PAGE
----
Where do high school sports stand?
As the coronavirus pandemic rages through the state of Alabama, the question that remains on many minds – mine included – is, “Where do we stand with high school sports?”
I know, State Superintendent of Education Dr. Eric Mackey said in a press conference two weeks ago, “We will have extracurricular activities.” That statement was more definitive than anything else that came from the press conference.
But like many other pronouncements from that press conference, it prompted 10 times more questions than answers.
State leaders have given very little guidance, support or confidence to local leaders as we race toward the start of school, woefully unprepared for what is to come.
Alabama is averaging about 1,000 new positive COVID-19 cases daily. The state department of health has recorded 1,007 COVID-19 deaths.
We have yet to send hundreds of students and adults into crowded classrooms and hallways intermingling with each other several times a day. Anyone who has remotely stepped into a school knows a large percentage of students will not practice good hygiene. Many parents will send their children to school sick – happens all the time – and many students will cough and sneeze without properly covering their mouths.
Not to mention, yes, a very small number will try to scare others by saying they are going to give them the COVID on purpose – believe me, it will happen.
So how can anyone be absolutely sure what is going to happen in a little over a month?
Football, volleyball and cross country are the main sports schools in Franklin County participate in each fall. The first football games are scheduled for Aug. 20, which is now the first day of school for Franklin County Schools. Russellville City Schools return a week earlier, Aug. 12.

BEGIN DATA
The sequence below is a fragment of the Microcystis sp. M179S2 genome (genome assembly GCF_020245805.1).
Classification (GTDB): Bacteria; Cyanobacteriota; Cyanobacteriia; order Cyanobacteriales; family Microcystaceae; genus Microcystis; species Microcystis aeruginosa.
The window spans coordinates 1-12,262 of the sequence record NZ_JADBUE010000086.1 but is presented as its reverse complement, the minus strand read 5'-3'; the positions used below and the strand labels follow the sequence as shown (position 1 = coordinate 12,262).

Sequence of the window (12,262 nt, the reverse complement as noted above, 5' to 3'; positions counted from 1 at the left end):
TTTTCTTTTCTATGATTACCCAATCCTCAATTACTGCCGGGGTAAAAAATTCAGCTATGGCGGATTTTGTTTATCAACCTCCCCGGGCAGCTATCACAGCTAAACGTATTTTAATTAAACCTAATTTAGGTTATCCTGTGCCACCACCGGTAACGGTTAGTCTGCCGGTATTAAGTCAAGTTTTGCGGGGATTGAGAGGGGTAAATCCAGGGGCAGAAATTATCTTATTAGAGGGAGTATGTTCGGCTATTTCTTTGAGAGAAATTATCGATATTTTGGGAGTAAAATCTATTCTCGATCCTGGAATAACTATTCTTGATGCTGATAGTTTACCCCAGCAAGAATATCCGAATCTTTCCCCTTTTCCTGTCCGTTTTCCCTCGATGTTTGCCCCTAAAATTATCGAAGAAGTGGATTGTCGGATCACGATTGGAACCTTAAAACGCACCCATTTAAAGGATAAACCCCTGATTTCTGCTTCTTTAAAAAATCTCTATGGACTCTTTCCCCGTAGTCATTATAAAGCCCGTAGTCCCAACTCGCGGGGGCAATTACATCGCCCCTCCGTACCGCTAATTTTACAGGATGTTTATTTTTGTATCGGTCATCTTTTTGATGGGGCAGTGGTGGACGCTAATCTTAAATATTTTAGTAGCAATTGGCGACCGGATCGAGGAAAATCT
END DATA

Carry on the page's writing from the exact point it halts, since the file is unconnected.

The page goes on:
The first official football practice date is July 27.
Major League Baseball and the NBA are trying to start back later this month. They are playing essentially in bubbles with highly sophisticated testing procedures and health protocols.
The NFL and college football are trying to start back as normally as possible. Many colleges and professional teams have already had to shut down their workouts because of outbreaks within their teams.
At the high school level, Tennessee and Mississippi are already looking at modified schedules and/or dramatic seasonal changes.
Whatever those states do, as well as Georgia and Florida, will affect Alabama.
Decision time looms for our state and our fall sports. The AHSAA Football and Fall Sports committees met July 7. The Alabama Football Coaches Association will meet July 8. The AHSAA Central Board will meet and make critical votes July 22.
The health and safety of student-athletes, coaches and everyone involved in a high school sporting events should be first and foremost in any decision making. We all want sports to return – myself included – but there should be very clear and unambiguous rules and guidelines from the state superintendent and the AHSAA.
These kinds of decisions shouldn’t be left to 135 local school systems and hundreds of schools throughout the state. They have enough problems to worry about right now.